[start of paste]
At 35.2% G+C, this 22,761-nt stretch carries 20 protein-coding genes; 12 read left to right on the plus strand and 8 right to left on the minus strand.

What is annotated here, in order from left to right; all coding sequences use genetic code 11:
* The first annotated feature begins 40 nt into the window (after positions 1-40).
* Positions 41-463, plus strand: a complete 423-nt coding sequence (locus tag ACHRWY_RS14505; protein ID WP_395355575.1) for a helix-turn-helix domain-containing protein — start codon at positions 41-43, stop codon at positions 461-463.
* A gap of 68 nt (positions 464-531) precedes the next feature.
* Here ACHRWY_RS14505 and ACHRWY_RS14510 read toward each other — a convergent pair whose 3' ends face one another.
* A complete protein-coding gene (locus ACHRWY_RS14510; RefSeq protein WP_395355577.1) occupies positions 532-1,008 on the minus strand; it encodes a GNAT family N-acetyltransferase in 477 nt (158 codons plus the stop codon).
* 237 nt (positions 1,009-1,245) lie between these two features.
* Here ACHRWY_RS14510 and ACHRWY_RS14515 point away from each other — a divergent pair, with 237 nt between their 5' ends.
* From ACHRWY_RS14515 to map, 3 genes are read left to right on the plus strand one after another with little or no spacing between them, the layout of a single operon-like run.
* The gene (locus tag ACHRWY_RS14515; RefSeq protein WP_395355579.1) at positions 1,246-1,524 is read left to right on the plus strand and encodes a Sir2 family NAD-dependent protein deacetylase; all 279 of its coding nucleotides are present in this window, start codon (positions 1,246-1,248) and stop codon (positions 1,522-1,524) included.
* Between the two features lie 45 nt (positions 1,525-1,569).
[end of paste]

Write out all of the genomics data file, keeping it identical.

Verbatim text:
At 35.2% G+C, this 22,761-nt stretch carries 20 protein-coding genes; 12 read left to right on the plus strand and 8 right to left on the minus strand.

What is annotated here, in order from left to right; all coding sequences use genetic code 11:
* The first annotated feature begins 40 nt into the window (after positions 1-40).
* Positions 41-463, plus strand: a complete 423-nt coding sequence (locus tag ACHRWY_RS14505; protein ID WP_395355575.1) for a helix-turn-helix domain-containing protein — start codon at positions 41-43, stop codon at positions 461-463.
* A gap of 68 nt (positions 464-531) precedes the next feature.
* Here ACHRWY_RS14505 and ACHRWY_RS14510 read toward each other — a convergent pair whose 3' ends face one another.
* A complete protein-coding gene (locus ACHRWY_RS14510; RefSeq protein WP_395355577.1) occupies positions 532-1,008 on the minus strand; it encodes a GNAT family N-acetyltransferase in 477 nt (158 codons plus the stop codon).
* 237 nt (positions 1,009-1,245) lie between these two features.
* Here ACHRWY_RS14510 and ACHRWY_RS14515 point away from each other — a divergent pair, with 237 nt between their 5' ends.
* From ACHRWY_RS14515 to map, 3 genes are read left to right on the plus strand one after another with little or no spacing between them, the layout of a single operon-like run.
* The gene (locus tag ACHRWY_RS14515; RefSeq protein WP_395355579.1) at positions 1,246-1,524 is read left to right on the plus strand and encodes a Sir2 family NAD-dependent protein deacetylase; all 279 of its coding nucleotides are present in this window, start codon (positions 1,246-1,248) and stop codon (positions 1,522-1,524) included.
* Between the two features lie 45 nt (positions 1,525-1,569).